has released version 8.0 of
its e-mail client to beta testers, and the buzz is that it’s a significant improvement featuring more personalization, more rich media and more room for ad units.
Beyond the radically changed design, the new client represents AOL’s attempt to incorporate rich media — part of the ISP’s quest to deliver
broadband-style graphics and audio to its mostly narrowband base of 34
The new version arrives amid countless expectations over how the unit will improve its ad revenues amid slowing subscriber numbers. The client features more “real estate” that could help the ISP expand its ad and marketing inventory.
But perhaps more important, it leverages the latest in compression technology in order to feature rich media units, notably “takeover ads” or “click magnets” that often float, scamper or otherwise animate their way across a user’s desktop and are usually associated with fast Internet connections.
Gone are the primary colors of the prior AOL client — including the gray
background. The new version features deeper colors on the backdrop, which
can also be used to display marketing themes, as well as a range of
design themes (known as “skins”) which the user chooses.
The new features clearly move the software beyond the standard banners and
buttons that have long characterized AOL’s look. Some of this innovation
comes as a result of the company’s partnership with, and investment in,
Viewpoint, a New York-based company that works with rich, interactive 3D
graphics. That relationship began in v.7.0, but has been expanded in this
The new beta arrives at a critical time for the ISP as it searches for
its footing following a turbulent few weeks, which saw the departure of
interim AOL chief executive Robert Pittman, who also resigned as COO of the
corporate parent two weeks ago.
Last week, the company revealed a routine Securities and Exchange Commission
Investigation into how AOL booked online ad deals during the period when the
dot-com bubble was evaporating, which caused even more selling among investors (who later
returned to buy back shares). A 42 percent decline in ad and commerce revenue for the
unit during the second quarter, combined with a sluggish — at best — ad outlook for the rest of the year also led some analysts to lower their ratings on the company.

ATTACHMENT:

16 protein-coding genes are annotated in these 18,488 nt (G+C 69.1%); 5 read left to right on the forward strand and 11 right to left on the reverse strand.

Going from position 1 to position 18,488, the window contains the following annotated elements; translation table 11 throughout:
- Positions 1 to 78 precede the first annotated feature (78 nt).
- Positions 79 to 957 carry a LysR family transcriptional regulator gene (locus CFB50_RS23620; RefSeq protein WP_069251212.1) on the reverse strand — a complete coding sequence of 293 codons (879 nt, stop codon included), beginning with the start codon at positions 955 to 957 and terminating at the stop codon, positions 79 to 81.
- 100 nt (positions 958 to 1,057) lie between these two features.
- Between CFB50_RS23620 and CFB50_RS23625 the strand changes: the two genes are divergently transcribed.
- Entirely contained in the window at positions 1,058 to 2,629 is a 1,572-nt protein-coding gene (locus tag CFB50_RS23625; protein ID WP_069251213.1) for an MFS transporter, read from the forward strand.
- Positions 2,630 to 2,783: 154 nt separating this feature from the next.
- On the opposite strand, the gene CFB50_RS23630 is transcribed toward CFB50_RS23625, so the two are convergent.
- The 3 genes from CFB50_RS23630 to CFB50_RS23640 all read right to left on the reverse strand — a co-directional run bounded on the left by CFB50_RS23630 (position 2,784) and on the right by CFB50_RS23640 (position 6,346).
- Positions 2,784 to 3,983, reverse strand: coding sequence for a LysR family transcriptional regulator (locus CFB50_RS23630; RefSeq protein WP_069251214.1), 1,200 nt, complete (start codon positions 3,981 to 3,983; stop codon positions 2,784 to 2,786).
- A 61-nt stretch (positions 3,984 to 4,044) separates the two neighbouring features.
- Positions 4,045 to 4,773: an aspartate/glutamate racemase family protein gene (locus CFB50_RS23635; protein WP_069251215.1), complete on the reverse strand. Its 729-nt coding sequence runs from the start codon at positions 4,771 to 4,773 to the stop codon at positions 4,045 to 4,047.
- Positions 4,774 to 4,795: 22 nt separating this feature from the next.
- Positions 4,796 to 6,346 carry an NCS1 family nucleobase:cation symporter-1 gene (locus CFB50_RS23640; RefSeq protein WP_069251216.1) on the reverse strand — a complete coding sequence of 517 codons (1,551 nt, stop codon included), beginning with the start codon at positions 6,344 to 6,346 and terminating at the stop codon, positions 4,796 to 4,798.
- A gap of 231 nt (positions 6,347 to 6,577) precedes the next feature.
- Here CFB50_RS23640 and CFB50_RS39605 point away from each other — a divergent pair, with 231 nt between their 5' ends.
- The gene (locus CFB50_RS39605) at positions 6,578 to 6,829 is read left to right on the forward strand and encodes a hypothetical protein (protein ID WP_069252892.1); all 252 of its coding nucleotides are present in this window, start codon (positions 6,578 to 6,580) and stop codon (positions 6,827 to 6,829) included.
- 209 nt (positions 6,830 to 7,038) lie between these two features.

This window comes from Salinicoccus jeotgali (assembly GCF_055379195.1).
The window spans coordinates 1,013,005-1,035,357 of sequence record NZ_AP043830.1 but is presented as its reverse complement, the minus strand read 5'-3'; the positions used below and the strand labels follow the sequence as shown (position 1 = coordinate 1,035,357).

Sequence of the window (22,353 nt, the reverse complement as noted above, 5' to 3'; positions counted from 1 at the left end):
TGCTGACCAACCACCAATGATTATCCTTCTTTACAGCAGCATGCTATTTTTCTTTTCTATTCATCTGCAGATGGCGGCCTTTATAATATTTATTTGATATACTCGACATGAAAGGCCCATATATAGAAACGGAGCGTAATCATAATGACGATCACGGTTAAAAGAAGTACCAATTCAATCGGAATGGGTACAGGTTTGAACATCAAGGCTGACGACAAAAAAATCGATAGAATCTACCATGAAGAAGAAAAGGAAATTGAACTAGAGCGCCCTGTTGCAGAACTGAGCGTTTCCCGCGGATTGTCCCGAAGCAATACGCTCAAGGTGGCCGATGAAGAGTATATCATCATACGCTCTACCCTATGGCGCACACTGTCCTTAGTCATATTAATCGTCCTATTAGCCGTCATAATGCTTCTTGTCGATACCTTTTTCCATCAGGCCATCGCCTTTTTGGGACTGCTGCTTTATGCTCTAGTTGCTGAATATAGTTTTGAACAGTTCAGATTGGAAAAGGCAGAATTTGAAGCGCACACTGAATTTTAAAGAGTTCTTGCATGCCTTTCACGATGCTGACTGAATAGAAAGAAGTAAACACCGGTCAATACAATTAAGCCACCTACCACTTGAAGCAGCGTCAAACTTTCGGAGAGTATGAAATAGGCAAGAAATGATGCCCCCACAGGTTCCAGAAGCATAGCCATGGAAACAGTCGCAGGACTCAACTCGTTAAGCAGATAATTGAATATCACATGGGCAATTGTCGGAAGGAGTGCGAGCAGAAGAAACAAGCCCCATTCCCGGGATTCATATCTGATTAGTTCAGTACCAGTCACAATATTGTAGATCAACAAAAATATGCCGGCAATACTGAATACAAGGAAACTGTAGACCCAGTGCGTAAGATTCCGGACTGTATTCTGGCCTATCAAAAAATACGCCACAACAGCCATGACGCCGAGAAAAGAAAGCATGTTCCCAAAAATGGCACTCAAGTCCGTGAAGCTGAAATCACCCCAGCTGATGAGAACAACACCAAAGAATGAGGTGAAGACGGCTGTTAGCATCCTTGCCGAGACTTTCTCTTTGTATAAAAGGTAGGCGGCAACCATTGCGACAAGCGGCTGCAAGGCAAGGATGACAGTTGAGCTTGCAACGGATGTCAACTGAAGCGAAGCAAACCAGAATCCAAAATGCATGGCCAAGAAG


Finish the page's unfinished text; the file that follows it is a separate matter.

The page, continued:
In many ways, the new AOL version is a return to its roots and also represents a return to “fat client” applications — software that resides on and is updated on a user’s desktop
instead of being called up from a Web application server, contrary to the
trend of the past seven years.
One reason fat client applications such as v.8.0 are returning, experts add, is they represent a more scalable way to achieve compression with slower dial-up Internet connections. The technology enables larger files, say audio and big graphic files, to be disassembled from packets before transit and then reassembled on the user’s desktop. The concept is similar to load balancing techniques that electric utilities deploy when spreading around their electricity during peak demand.
In that way, the beta, which allows more graphics and richer content to feed into the user’s desktop, also represents something of a return to AOL’s early days, when the mantra was “content is king.”
People familiar with the design say the replacement of AOL’s prior chief
Barry Schuler last year helped clear the way for executives with a strong background
in graphics and compression technology to take the reins of the new design.
And even as AOL searches for a new chief executive to fill Pittman’s temporary spot, there is no mistaking the influence of his management team in the current beta.
Pittman’s mantra was cross-platform synergy and the beta version makes way for more promotion from other media units within the AOL Time Warner empire. For example, when AOL’s film divison cousin is close to releasing its next “Harry Potter” movie, the AOL background and “floating” channel navigation bar might feature animated characters from the movie peeking out from behind the navigation modules that appear to “float” on a user’s desktop.
“I was pleasantly surprised by this build,” one early tester posted on a message board about the beta. “This is in stark contrast to their AOL Companion App’ built with Flash, which the beta testers seem to absolutely HATE,” posted another tester. So far, many of the beta comments have been positive.
AOL’s arch rival, Microsoft, is also currently in beta with MSN 8.0, its next e-mail/Web portal/ISP service that includes new e-mail management tools, advanced junk mail filtering and several userface tweaks.
Given the work that AOL had spent on a new layout engine built in its own Netscape browser division, observers were waiting to see if the beta included any surprises, such as a different default browser. There were no changes, however. The latest AOL client features Microsoft’s Internet Explorer as its default browser, as the company had previously stated.